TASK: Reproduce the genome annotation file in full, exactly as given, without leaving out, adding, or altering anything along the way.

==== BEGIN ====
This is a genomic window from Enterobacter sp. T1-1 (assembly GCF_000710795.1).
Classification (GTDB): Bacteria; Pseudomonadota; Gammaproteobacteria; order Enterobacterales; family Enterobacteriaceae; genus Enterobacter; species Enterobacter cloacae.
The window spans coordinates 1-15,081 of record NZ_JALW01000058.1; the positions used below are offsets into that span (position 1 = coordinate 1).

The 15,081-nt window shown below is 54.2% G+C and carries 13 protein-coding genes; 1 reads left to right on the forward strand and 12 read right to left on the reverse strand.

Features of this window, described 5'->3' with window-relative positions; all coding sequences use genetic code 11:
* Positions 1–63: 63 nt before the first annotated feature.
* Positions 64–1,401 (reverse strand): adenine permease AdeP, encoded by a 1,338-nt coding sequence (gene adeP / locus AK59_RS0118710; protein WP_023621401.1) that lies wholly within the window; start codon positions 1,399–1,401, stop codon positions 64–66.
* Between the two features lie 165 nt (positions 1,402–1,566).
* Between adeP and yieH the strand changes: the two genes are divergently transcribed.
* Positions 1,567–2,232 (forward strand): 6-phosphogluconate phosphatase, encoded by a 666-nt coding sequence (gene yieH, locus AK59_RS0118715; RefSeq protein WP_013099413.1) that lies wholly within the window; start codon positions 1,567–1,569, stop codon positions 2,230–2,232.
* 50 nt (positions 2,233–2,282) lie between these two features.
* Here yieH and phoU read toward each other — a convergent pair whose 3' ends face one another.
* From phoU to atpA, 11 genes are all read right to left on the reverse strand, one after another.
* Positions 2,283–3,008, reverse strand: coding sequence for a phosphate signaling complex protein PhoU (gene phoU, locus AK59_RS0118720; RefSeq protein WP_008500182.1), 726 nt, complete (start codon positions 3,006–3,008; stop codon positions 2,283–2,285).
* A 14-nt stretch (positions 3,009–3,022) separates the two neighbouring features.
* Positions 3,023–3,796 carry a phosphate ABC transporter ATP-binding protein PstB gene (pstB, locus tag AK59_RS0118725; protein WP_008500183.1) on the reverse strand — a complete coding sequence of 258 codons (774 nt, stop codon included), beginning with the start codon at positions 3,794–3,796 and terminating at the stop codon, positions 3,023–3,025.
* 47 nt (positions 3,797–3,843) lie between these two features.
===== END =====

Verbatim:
This is a genomic window from Enterobacter sp. T1-1 (assembly GCF_000710795.1).
Classification (GTDB): Bacteria; Pseudomonadota; Gammaproteobacteria; order Enterobacterales; family Enterobacteriaceae; genus Enterobacter; species Enterobacter cloacae.
The window spans coordinates 1-15,081 of record NZ_JALW01000058.1; the positions used below are offsets into that span (position 1 = coordinate 1).

The 15,081-nt window shown below is 54.2% G+C and carries 13 protein-coding genes; 1 reads left to right on the forward strand and 12 read right to left on the reverse strand.

Features of this window, described 5'->3' with window-relative positions; all coding sequences use genetic code 11:
* Positions 1–63: 63 nt before the first annotated feature.
* Positions 64–1,401 (reverse strand): adenine permease AdeP, encoded by a 1,338-nt coding sequence (gene adeP / locus AK59_RS0118710; protein WP_023621401.1) that lies wholly within the window; start codon positions 1,399–1,401, stop codon positions 64–66.
* Between the two features lie 165 nt (positions 1,402–1,566).
* Between adeP and yieH the strand changes: the two genes are divergently transcribed.
* Positions 1,567–2,232 (forward strand): 6-phosphogluconate phosphatase, encoded by a 666-nt coding sequence (gene yieH, locus AK59_RS0118715; RefSeq protein WP_013099413.1) that lies wholly within the window; start codon positions 1,567–1,569, stop codon positions 2,230–2,232.
* 50 nt (positions 2,233–2,282) lie between these two features.
* Here yieH and phoU read toward each other — a convergent pair whose 3' ends face one another.
* From phoU to atpA, 11 genes are all read right to left on the reverse strand, one after another.
* Positions 2,283–3,008, reverse strand: coding sequence for a phosphate signaling complex protein PhoU (gene phoU, locus AK59_RS0118720; RefSeq protein WP_008500182.1), 726 nt, complete (start codon positions 3,006–3,008; stop codon positions 2,283–2,285).
* A 14-nt stretch (positions 3,009–3,022) separates the two neighbouring features.
* Positions 3,023–3,796 carry a phosphate ABC transporter ATP-binding protein PstB gene (pstB, locus tag AK59_RS0118725; protein WP_008500183.1) on the reverse strand — a complete coding sequence of 258 codons (774 nt, stop codon included), beginning with the start codon at positions 3,794–3,796 and terminating at the stop codon, positions 3,023–3,025.
* 47 nt (positions 3,797–3,843) lie between these two features.